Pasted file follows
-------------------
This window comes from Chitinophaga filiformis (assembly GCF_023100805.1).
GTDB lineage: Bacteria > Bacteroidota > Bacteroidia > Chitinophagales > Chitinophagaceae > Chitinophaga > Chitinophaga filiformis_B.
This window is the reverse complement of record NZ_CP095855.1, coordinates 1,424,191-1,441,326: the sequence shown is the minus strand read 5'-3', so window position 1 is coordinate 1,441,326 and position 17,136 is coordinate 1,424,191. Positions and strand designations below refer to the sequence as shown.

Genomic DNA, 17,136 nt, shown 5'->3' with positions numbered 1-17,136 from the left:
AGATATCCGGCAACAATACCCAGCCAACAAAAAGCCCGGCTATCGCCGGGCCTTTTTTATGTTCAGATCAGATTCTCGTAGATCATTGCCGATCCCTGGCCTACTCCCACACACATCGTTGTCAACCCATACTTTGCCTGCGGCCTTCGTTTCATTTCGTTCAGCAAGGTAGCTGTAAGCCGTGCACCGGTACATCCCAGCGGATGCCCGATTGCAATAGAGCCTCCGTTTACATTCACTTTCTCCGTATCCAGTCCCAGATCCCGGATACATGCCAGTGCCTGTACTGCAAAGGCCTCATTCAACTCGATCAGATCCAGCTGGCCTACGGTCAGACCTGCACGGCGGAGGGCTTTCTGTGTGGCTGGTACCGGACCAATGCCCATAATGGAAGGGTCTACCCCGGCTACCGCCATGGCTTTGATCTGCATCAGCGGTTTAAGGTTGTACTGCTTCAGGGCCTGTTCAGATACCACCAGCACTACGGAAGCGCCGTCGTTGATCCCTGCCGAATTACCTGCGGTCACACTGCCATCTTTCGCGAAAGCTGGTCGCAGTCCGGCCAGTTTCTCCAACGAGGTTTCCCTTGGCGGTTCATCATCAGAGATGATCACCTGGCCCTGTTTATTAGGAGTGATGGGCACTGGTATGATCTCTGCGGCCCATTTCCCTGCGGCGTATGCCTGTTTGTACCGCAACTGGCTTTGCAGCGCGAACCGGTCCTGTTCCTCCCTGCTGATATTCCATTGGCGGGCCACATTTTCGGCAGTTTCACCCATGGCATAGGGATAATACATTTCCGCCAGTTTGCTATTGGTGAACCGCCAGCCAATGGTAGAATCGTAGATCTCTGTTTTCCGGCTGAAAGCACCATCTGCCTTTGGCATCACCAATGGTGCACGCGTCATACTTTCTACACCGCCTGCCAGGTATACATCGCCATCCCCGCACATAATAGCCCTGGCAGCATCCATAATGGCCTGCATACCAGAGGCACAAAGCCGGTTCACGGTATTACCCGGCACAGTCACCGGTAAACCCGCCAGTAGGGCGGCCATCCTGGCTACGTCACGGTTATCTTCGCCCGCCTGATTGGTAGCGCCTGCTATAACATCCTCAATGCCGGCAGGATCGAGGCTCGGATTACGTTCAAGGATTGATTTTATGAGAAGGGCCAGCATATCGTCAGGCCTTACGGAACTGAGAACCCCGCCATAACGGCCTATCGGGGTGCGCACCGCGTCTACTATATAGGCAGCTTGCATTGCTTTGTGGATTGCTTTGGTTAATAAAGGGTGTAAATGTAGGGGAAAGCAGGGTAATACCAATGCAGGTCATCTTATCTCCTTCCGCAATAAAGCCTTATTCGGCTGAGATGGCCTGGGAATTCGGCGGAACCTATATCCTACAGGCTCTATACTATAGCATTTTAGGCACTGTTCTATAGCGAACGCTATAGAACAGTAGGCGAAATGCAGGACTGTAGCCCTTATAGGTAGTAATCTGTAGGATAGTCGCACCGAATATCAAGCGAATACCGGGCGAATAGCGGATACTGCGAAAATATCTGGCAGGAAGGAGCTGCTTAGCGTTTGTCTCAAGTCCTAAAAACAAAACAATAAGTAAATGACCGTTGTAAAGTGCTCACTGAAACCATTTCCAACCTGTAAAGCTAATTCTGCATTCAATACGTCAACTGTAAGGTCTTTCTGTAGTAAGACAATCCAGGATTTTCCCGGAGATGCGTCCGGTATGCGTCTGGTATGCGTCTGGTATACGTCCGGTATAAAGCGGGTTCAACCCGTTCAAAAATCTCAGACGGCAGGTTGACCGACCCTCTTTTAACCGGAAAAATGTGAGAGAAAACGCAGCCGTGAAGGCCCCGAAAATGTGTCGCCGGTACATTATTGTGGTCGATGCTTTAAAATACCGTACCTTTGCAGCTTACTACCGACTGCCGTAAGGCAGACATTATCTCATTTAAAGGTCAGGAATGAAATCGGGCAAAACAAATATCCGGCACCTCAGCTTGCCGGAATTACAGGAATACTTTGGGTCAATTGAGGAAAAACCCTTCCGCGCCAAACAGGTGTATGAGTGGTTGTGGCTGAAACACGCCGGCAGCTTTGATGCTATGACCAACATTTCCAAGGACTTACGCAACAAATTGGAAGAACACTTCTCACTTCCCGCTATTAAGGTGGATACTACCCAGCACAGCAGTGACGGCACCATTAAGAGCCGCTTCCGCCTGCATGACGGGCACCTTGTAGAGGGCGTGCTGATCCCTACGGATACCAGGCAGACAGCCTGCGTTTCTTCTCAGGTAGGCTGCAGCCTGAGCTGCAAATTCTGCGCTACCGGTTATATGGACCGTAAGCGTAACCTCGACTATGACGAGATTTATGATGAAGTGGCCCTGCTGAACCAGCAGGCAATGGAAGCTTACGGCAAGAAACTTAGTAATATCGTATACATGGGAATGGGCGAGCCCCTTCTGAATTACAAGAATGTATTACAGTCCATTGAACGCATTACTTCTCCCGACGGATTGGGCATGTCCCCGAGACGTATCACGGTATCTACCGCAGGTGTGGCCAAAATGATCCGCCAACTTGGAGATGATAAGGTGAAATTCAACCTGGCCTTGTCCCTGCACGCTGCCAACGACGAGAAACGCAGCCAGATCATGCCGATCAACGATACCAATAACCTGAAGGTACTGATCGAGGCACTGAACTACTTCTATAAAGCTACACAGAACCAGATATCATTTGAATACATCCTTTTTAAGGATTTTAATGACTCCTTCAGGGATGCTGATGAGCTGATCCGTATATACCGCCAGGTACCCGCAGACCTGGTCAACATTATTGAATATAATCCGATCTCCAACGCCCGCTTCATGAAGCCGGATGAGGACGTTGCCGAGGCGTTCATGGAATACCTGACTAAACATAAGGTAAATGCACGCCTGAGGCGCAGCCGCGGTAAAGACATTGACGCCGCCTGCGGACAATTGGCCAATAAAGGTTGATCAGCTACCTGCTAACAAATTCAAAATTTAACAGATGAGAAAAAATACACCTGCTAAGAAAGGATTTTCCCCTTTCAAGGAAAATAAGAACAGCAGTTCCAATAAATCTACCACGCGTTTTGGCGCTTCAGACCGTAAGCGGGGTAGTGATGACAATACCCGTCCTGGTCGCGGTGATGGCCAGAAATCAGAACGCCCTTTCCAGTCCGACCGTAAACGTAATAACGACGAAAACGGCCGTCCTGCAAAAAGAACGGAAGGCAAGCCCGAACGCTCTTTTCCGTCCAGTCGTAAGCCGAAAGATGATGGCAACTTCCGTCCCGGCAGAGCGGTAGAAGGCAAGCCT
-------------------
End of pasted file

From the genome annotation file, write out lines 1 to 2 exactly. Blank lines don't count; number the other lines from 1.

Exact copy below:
This window comes from Chitinophaga filiformis (assembly GCF_023100805.1).
GTDB lineage: Bacteria > Bacteroidota > Bacteroidia > Chitinophagales > Chitinophagaceae > Chitinophaga > Chitinophaga filiformis_B.